Tonight’s game game of choice is Ottawa at Buffalo. Should be a good one. I would like to watch the Leafs-Isles tilt, but our Starchoice service blacks out Leafs games on Sportsnet because we are not in the Leafs coverage area. This is puzzling, considering we get all the Oilers, Flames and Canucks games. I thought briefly about watching the Calgary-Phoenix game at 9, most because I haven’t seen the Flames much this season and haven’t seen the Coyotes at all.

Go Sabres! (I guess)

Wednesday, February 21, 2007

All by Myself

Well, I am all by myself for the next two weeks. Christine and Jonas flew out today, gone for the next three weeks. I am flying out March 8 to join them. I wasn’t sure how I wanted to spend my two weeks of freedom. For a while, I thought about going on the CBC diet, watching nothing but CBC on TV, and listening to nothing but CBC radio. The rest of my leisure time would be devoted to reading and playing on the internet. Then I came to my senses. I have since decided to do whatever I want when I want. Rest assured, the CBC will be watched and listened to, as I am a big fan of both mediums. However, there will be plenty of hockey watching, and I plan to read until my eyes pop out of their sockets. First, I’ve got to finish “Bloodletting and Miraculous Cures”, the book I’ve been reading for over a month now. Andrea left us a few books before she went, one of which is “Walking on the Land” by Farley Mowat. Now you can’t get much more Canadian than that, can you?

Tonight’s agenda features the San Jose Sharks vs. the Washington Capitals – Cheechoo vs. Ovechkin. This could be the first non-Leafs game I watch this season. Watching hockey, just like reading, and generally wasting time, is something that has become scarce for me since Jonas’ arrival. I will sure miss the little guy. Tonight is the first night since he was born that we haven’t slept in the same room, and tomorrow will be the first day I don’t get to see him. Well, I guess it was bound to happen sooner or later.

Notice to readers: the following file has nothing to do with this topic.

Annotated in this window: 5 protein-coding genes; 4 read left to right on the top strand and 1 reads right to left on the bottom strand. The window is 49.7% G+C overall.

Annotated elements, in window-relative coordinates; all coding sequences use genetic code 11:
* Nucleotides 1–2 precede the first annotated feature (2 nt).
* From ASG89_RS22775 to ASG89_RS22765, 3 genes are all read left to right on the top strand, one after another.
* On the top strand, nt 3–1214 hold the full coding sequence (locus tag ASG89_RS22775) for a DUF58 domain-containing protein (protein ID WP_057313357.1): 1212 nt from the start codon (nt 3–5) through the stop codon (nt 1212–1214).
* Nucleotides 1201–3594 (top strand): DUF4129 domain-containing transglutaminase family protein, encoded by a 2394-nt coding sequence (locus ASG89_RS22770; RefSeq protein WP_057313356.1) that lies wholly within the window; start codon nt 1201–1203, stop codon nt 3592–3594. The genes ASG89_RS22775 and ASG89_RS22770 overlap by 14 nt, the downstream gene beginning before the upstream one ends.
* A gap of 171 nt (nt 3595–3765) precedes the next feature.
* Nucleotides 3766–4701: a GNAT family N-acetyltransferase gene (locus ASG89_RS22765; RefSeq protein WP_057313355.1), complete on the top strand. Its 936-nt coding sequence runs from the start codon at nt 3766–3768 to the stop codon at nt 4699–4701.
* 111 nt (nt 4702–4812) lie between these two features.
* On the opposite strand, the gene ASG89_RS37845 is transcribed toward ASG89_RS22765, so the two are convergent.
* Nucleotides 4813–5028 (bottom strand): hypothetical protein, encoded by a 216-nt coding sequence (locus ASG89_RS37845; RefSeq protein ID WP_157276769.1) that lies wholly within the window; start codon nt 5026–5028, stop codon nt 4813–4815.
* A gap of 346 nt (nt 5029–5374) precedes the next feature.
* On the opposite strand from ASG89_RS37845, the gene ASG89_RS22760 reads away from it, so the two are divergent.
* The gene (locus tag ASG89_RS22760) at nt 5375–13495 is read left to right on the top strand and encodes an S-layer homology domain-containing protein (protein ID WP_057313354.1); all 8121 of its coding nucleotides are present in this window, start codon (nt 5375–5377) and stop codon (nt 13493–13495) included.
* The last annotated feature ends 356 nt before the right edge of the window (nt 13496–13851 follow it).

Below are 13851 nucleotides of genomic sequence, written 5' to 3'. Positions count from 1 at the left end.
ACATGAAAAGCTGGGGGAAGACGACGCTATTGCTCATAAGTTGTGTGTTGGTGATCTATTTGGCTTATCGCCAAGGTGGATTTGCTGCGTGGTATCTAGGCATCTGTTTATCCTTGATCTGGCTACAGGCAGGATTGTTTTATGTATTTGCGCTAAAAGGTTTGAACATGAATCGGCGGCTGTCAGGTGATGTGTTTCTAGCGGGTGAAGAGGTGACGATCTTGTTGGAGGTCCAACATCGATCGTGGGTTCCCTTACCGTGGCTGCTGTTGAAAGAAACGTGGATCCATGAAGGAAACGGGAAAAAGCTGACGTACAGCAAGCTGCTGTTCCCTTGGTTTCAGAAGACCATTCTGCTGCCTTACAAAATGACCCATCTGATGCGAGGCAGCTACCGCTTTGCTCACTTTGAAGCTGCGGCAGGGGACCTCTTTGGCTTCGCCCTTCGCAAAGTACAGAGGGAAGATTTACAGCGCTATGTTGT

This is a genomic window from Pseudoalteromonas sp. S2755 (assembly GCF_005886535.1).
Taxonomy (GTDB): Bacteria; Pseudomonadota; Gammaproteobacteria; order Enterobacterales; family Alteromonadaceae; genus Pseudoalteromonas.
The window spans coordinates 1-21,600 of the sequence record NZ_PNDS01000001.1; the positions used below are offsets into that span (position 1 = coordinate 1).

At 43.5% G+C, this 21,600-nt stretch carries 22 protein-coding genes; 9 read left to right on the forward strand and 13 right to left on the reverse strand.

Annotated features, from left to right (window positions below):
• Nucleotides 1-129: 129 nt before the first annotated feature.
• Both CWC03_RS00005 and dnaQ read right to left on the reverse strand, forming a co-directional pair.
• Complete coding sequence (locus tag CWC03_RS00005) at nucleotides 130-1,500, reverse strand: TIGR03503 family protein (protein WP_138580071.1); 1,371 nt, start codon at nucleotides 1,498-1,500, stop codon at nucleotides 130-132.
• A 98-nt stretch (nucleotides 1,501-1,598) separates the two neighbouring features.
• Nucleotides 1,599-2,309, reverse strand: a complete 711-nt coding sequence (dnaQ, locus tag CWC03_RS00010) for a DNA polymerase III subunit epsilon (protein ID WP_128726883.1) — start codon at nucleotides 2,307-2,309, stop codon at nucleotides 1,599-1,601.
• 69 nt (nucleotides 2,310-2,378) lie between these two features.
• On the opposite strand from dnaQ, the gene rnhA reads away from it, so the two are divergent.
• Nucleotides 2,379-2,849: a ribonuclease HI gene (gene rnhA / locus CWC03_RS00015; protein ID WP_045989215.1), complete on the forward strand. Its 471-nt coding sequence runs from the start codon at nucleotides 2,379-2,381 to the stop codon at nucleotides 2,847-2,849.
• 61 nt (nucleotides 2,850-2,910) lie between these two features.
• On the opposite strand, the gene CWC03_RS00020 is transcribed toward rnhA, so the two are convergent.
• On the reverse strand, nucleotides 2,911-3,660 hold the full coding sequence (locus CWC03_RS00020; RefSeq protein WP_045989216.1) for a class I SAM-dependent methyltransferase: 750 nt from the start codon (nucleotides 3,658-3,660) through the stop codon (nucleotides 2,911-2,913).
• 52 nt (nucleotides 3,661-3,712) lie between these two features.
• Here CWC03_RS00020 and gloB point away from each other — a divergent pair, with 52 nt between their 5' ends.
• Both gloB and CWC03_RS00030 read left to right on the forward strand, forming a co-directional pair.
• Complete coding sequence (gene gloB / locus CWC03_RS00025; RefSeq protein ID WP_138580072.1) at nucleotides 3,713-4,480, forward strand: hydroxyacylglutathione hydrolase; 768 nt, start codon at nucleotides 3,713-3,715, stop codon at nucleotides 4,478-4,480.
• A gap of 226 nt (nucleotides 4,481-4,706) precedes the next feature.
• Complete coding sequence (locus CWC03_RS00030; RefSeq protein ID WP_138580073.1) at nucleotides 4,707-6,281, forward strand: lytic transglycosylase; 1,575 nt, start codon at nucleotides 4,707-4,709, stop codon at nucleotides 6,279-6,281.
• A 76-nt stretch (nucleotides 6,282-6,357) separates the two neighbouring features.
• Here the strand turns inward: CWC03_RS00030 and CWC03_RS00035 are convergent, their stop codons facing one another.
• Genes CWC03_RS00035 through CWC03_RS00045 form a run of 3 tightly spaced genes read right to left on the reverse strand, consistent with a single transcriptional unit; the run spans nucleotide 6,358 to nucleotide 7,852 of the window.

Friday, February 16, 2007

Mission Accomplished...Finally

My NHL player phoned me late this afternoon after nearly two weeks of unreturned messages. Needless to say I am completely thrilled that I can enjoy my weekend without this hanging over me. It was the first thing I thought about in the morning, and the last thing I thought about before going to bed.

I don’t want to reveal his identity because I slagged him, tongue in cheek, in yesterday’s post. Truthfully, he was a bit of a dick with me in the interview.

Jeff: Why do you think you made the NHL, when the odds of a kid making it are astronomical?

NHLer: I don’t know.

Jeff: Do you ever think about how fortunate you were to make it?

NHLer: (aggitated) Of course I do, I think about how lucky I am everyday, but I worked hard to get where I am.

I guess I was expecting a more thoughtful answer, one that credited his coaches and parents. To his credit, he did go on about the sacrifices his parents made, but only after I prompted him.

I’m just glad this is over. In the future, when I chose a player to profile, I’m going to do a thorough background check to ensure he doesn’t give me the runaround.

Thursday, February 15, 2007

Why won’t he phone?

Does anyone have any ideas on how to get an NHL player to return messages?

I’ve been waiting by the phone for more than a week now, waiting for a certain NHL player to phone me to do an interview. If the PR guy is to be believed, this player has received five messages to phone me. I thought it was kind of funny, actually, that the PR man said he would "text" my numbers to him. I’d like to send a message to this player: tear your ass away from the X-Box and phone me. It will only take 10 minutes, and in exchange for your time you get to appear on the cover of Hockey Life Magazine. Sure, it’s not The Hockey News, but Mike Brophy does write for it - not to mention Steve Simmons from The Toronto Sun. Hey, I’m just a lowly freelancer who lives in BF nowhere, a guy who depends on the money from this job to feed his infant son (OK, that was an exaggeration).

Funny thing is, I think he’s a good player who doesn’t get the recognition he deserves. I even went to bat for him, advocating to the editor that we feature him on the cover. And this is how I get treated? I really have no choice but to phone his parents and see if they can get him to call me. They’ve been helpful with this story, sending in his minor hockey photos to be used with the article.

On a more positive note, I weighed in today - two weeks after modifying my diet. I’ve lost a little more than a pound. I’m just relieved to halt the weight gain, to tell you the truth. If I can lose another pound in the next two weeks, I can’t really complain.

Monday, February 12, 2007

Downsize Me

In an effort to go from a fatso to fitso, I’ve embarked on a diet…make that a “food modification” program. Since the birth of Jonas, I’ve been on a real eating tear. It started with all the restaurant food we enjoyed while down south for the birth of the little boy; then it continued unabated over the Christmas holidays. The opportunity to eat presented itself, so I took it. I’m not ashamed of it, because I ate some damn good food. Problem was, over the Christmas holidays I discovered ye ol’ pants weren’t fitting quite as well. In fact, a couple of pairs of pants are on the sidelines because they no longer fit.